To what extent do changes in the economic conditions of the local population influence conflicts? We address this question by providing the first systematic evidence on the impact of changes in the Palestinian public and private sector wage bills on the intensity of the Israeli-Palestinian conflict during and after the second Intifada. We find that districts in the West Bank and Gaza which experienced larger increases in the public sector wage bill experienced relatively higher levels of conflict in the following quarter during the second Intifada. This positive relation between public sector wage bill and conflict disappears in the West Bank at the end of the period of intense conflict. On the other hand increases in the private sector wage bill are associated with reduction in violence although this result is not consistent across specifications. We propose some possible explanations for these findings. Some Israeli imposed security measures, such as the West Bank Wall and security arrests appear to be associated with an intensification of the conflict even after the end of the second Intifada.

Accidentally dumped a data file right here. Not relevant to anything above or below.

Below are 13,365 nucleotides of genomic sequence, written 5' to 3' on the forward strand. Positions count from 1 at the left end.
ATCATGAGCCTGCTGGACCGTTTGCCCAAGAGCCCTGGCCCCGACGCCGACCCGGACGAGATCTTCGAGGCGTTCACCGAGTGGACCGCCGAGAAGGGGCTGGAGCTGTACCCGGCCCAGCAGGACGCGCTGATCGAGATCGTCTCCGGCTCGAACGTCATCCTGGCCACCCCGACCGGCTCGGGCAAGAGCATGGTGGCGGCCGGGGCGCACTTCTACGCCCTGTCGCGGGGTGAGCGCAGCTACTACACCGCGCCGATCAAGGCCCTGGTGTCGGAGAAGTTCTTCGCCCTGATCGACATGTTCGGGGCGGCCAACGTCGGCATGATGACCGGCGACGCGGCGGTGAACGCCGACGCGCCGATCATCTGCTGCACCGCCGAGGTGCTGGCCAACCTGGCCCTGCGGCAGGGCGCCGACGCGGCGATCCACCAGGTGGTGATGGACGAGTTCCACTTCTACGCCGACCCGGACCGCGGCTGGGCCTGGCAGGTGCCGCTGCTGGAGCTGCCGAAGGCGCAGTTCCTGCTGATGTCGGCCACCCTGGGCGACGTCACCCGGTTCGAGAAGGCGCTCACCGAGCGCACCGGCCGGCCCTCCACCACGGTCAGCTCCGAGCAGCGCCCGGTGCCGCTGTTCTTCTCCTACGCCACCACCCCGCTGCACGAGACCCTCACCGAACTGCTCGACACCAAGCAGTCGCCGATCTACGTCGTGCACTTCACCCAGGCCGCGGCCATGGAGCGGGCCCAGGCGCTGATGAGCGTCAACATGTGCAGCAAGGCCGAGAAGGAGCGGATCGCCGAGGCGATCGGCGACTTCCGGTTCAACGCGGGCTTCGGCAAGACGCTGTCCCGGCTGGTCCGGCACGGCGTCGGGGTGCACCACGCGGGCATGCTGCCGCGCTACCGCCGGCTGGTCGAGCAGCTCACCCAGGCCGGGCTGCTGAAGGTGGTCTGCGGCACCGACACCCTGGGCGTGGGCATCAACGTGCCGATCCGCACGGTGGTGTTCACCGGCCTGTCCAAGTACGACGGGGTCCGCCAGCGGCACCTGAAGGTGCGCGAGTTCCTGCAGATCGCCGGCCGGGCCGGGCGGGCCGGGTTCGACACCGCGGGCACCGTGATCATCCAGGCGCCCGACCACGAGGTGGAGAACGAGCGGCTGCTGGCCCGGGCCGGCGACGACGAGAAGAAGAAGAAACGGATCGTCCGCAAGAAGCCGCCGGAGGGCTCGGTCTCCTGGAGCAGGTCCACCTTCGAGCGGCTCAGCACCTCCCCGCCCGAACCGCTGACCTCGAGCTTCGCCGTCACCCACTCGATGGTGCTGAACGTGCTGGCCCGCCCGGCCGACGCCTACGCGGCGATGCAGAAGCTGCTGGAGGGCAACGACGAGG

Massimiliano Calì, Sami Miaari and Belal Fallah